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Sports Talk: Punished for showing that you care

In this devastating three-week monster aggression, as the Palestinian death toll jumps over 1,100, almost half of them women and children, the profligate of bloodshed from Israel’s war in the Gaza Strip has forced one athlete to take action. Then action was taken against him. In his desire to express support for Palestine, Frederic Kanoute …


In this devastating three-week monster aggression, as the Palestinian death toll jumps over 1,100, almost half of them women and children, the profligate of bloodshed from Israel’s war in the Gaza Strip has forced one athlete to take action. Then action was taken against him.

In his desire to express support for Palestine, Frederic Kanoute committed what is seen in some quarters as the ultimate sin: He displayed a black T-shirt on which the word “Palestine was printed in several languages. The Mali striker had lifted his Sevilla shirt over his head to reveal the ‘P’ word after scoring in the team’s Copa del Rey win over Deportivo La Coruna.

For showing he cares about the Palestinians, Kanoute was flashed the yellow card by the referee and was fined by the Spanish Football Federation somewhere in the neighborhood of $4,000.

Kanoute’s action and the reaction induced an instant flashback of a similar incident, in similar circumstances, involving our Egyptian football star Mohamed Abou-Trika showcasing his sentiments in last year’s Africa Cup of Nations. After he scored against Sudan, Abou-Trika lifted his jersey to reveal in bold green letters on a white background the words “Sympathizing with Gaza in English and Arabic. The referee promptly showed Abou-Trika the yellow card but not before the incident triggered a firestorm of debate in favor of and against the exposure, not of a T-shirt, but of political expression in sport.

FIFA deems lifting your jersey above your head unsportsmanlike behavior and must be met with a yellow card. But in addition, FIFA also flatly prohibits the entrance of politics, religion or racism into soccer. If Abou-Trika or Kanoute or any other soccer player would like to express a certain political opinion, FIFA hopes they would do so far from the pitch. Abou-Trika and Kanoute are strikers on the field; FIFA believes they should not be on strike on the field.

FIFA is understandably concerned that jerseys which display the political sentiments of their bearers in public will open a Pandora’s Box of footballers stripping off their jerseys to protest against anything, everything, everywhere, no matter how righteous the cause. The football field, it is predicted, will soon turn into a political minefield.

However, the powers that be in FIFA should show more compassion, or at least slightly bend the rules, or at the very least not draw up a set of rules for one episode, then scratch them out for another. When Ghanaian player Pantsil waved a mini Israeli flag in a game in the 2006 World Cup, to show his fidelity to the Israeli soccer camps he trained in, nobody, including FIFA and the referee, lifted a finger or an eyebrow in protest.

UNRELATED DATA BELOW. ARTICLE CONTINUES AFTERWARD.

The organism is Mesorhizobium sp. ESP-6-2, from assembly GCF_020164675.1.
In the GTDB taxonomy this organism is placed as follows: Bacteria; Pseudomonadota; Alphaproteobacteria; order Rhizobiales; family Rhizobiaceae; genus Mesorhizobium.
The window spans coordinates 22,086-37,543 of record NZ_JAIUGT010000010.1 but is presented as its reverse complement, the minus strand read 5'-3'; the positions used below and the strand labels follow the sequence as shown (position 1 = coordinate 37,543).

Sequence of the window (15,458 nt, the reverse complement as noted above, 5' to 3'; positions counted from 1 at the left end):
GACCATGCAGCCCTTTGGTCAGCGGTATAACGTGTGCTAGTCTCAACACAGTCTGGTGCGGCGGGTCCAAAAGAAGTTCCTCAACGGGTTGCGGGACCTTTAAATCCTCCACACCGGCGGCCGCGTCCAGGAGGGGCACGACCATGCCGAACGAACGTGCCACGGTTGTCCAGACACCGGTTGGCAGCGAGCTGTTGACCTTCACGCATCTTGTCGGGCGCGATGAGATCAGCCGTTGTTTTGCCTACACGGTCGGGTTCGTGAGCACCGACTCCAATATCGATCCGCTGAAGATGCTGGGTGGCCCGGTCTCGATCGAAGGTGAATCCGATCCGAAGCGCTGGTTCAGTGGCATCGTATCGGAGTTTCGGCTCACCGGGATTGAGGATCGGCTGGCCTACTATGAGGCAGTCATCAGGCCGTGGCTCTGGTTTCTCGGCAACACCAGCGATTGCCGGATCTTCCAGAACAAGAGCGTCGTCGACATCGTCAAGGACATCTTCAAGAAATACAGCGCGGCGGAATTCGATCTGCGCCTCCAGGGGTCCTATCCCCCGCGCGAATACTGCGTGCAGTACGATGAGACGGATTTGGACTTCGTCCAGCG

Kanoute and Abou-Trika were not advertising cars or soda pop or potato chips, but a deliberate massacre of innocents while the rest are being pummeled into submission. To be sure, Kanoute did not do what he did to extol violence; even Israel’s ambassador in Madrid, who saw the Kanoute match, submitted to that belief. If anything, Kanoute sought to staunch more blood.

When Abou-Trika showed off his T-shirt last year, Gaza was under economic siege. Its people were being choked off from the rest of the world. It was strangulation without killing. Now, during Kanoute’s time, it is both. Israel is endlessly bombarding a densely populated tiny piece of land, whose inhabitants have nowhere to flee and a thousand of whom have now perished, with several thousands more maimed and wounded. All the while, the death toll of Palestinians rises inexorably. Gazans are not just living in an open prison; they are trapped in a shooting gallery.

We all sympathize with Gaza and we all want to play whatever part we can to help not just Gazans but all Palestinians suffering a brutal occupation.

Sometimes we want to help in whatever small way we can, but even that can be too much. You would have been prevented by security from entering Cairo Stadium last week to see the Ahly-Zamalek derby had you had in your possession a Palestinian flag.

For us, the pain of watching Gaza’s agony is multiple. Not just because Palestinians are our kin. Not only because we have seen it all before, generation after generation. Not solely because all the waves of global opprobrium have failed to stop the killing. But also because we have been able to do very little to relieve the suffering. And when we do try, we are punished.

Topics: Visa

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https://www.dailynewsegypt.com/2009/01/16/sports-talk-punished-for-showing-that-you-care/
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